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Broadwell-E: Intel Core i7-6950X, 6900K, 6850K & 6800K Review

Intel Core i7-6850K: Overclocking, Power & Temperatures

Base Clock Frequency, Turbo Boost & Overclocking

Intel’s Core i7-6850K is only marginally faster than the -6800K. Again, its base clock rate is 3.6GHz and its maximum Turbo Boost frequency tops out at 3.8GHz, though we only saw our sample get up to 3.7GHz.

The highest stable overclock turned out to be the same 4.4GHz we recorded with the -6800K. If there's a silver lining, though, the core voltage need to achieve that frequency was 0.2V lower. In other words, there's quite a bit of variation between Broadwell-E CPUs in Intel’s new product line.

Once again, let’s take a look at the observed clock rates for the individual cores of all three frequency configurations we tested.

Core Voltage Necessary For A Stable Overclock

Overclocking gets interesting when we have more room to play with the core voltage due to a (supposedly) higher-quality processor. Now we can hit 4.4GHz at 1.25V instead of the -6800K’s 1.45V.

Now you may be thinking, as we did, that this frees up more overclocking headroom. We'd all be wrong. Our system did boot at 4.5GHz and 1.5V, but it was far from stable. Still, dropping the multiplier by 1x makes all the difference, facilitating complete stability at 4.4GHz.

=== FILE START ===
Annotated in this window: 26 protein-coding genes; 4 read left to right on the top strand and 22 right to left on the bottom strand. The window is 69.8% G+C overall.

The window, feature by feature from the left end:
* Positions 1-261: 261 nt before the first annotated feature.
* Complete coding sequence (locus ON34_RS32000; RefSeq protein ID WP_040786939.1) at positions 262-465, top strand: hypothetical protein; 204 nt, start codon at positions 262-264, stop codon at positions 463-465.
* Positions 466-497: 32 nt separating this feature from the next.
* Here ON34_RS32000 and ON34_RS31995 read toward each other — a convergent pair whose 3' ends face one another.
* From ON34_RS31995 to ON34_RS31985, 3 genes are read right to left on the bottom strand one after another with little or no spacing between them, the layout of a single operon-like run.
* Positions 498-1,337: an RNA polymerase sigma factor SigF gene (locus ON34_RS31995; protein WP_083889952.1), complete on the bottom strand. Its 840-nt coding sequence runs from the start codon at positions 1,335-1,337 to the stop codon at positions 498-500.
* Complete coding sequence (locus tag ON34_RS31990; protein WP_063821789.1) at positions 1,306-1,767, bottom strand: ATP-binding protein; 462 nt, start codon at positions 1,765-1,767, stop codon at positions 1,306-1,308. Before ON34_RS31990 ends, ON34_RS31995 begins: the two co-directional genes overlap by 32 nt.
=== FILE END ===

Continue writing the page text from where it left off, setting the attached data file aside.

Resulting Power Consumption

During our gaming loop, the stock Core i7-6850K’s power consumption comes in higher than the -6800K’s due to higher Turbo Boost frequencies. Once the clock rates are fixed, it becomes apparent that our Core i7-6850K isn’t all that great. Sometimes that's just what happens with engineering samples, even though this particular CPU is supposed to be from a current production run.

So what happens once the Core i7-6850K is pushed hard? It breaks past the 100W threshold, even though the increase is just 44 percent at 4.4GHz this time. That’s certainly a massive jump, but it does seem to be within reason for such a high overclock.

Temperatures During Continuous Operation

We averaged the temperatures of each core, as reported by the sensors, just like before. The following gallery illustrates our measurements in the gaming loop and stress test, along with the water temperature.